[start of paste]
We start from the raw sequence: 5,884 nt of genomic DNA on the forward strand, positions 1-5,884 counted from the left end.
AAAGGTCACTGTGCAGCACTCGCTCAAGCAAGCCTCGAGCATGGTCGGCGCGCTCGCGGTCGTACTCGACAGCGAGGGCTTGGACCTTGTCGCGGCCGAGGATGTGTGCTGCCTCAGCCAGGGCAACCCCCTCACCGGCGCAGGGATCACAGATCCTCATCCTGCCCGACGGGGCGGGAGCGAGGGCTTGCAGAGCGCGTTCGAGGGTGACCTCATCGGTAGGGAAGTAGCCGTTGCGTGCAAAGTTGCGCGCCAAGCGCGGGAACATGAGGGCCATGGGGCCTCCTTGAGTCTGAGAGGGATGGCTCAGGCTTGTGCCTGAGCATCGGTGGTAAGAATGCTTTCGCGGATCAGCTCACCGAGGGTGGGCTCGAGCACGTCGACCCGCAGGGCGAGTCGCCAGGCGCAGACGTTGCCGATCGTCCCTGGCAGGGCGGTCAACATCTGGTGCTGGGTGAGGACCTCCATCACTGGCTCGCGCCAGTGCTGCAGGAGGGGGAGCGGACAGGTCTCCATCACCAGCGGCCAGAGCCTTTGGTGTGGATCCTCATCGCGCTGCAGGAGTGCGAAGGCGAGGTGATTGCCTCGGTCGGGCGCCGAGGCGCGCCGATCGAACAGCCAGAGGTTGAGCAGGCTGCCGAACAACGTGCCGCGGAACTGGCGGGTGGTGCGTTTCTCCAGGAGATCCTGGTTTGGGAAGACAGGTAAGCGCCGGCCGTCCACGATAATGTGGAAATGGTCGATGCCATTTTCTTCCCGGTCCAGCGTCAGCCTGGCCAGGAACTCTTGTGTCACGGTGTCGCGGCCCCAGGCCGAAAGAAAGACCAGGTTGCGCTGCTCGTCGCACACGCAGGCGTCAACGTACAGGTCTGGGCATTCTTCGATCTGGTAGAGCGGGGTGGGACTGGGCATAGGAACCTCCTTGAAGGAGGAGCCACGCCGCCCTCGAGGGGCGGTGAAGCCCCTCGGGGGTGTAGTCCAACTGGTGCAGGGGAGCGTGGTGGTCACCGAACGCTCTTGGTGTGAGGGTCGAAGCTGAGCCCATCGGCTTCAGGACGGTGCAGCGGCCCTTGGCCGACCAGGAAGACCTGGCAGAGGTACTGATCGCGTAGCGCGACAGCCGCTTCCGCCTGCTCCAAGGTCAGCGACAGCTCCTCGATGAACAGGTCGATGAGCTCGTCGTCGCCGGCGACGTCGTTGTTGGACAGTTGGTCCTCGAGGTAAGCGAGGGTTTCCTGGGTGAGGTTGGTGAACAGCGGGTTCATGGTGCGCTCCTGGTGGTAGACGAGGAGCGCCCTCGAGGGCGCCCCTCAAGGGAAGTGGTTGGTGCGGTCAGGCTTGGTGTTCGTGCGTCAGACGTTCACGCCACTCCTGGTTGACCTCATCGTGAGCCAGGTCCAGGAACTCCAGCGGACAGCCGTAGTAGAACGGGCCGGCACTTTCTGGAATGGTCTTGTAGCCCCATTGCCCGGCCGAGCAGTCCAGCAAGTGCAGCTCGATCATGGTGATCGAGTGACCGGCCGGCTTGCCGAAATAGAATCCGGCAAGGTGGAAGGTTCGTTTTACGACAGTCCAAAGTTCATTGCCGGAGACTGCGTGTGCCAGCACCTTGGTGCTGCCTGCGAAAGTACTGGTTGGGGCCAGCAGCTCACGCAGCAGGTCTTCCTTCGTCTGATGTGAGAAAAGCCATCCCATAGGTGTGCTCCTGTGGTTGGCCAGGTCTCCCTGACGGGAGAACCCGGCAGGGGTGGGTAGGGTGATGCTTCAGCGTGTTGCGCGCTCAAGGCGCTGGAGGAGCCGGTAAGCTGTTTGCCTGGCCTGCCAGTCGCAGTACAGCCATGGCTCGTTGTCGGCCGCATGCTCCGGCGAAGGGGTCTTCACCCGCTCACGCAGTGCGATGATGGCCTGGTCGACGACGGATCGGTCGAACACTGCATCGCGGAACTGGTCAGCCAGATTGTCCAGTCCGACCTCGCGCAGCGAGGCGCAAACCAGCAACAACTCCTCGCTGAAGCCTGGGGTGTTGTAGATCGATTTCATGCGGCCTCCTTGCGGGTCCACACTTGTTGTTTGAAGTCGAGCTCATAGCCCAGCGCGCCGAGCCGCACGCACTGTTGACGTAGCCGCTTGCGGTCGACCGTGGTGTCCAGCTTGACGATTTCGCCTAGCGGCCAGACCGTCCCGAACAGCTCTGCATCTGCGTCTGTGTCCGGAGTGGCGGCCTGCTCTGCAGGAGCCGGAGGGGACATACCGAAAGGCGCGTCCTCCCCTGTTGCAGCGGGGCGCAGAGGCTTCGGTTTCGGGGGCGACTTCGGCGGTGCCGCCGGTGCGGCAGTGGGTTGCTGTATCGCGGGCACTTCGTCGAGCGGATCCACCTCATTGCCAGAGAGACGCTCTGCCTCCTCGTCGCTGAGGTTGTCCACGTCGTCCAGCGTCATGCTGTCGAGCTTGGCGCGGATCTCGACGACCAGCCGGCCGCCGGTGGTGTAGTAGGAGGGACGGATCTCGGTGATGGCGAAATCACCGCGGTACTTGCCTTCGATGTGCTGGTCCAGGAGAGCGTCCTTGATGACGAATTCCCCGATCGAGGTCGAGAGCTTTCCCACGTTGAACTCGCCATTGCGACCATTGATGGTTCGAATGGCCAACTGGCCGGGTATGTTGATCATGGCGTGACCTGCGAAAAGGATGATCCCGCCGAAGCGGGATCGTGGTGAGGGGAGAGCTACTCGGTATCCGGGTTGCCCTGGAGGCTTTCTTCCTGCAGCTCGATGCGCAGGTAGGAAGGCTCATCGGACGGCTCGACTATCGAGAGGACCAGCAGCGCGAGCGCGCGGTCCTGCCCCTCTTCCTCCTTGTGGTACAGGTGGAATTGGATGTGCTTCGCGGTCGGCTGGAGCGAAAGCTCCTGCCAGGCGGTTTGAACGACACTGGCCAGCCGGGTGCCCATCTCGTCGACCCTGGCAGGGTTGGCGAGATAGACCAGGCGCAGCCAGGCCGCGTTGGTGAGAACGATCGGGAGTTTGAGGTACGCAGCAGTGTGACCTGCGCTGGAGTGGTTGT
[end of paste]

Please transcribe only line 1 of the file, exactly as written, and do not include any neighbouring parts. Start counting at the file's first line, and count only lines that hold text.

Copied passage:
We start from the raw sequence: 5,884 nt of genomic DNA on the forward strand, positions 1-5,884 counted from the left end.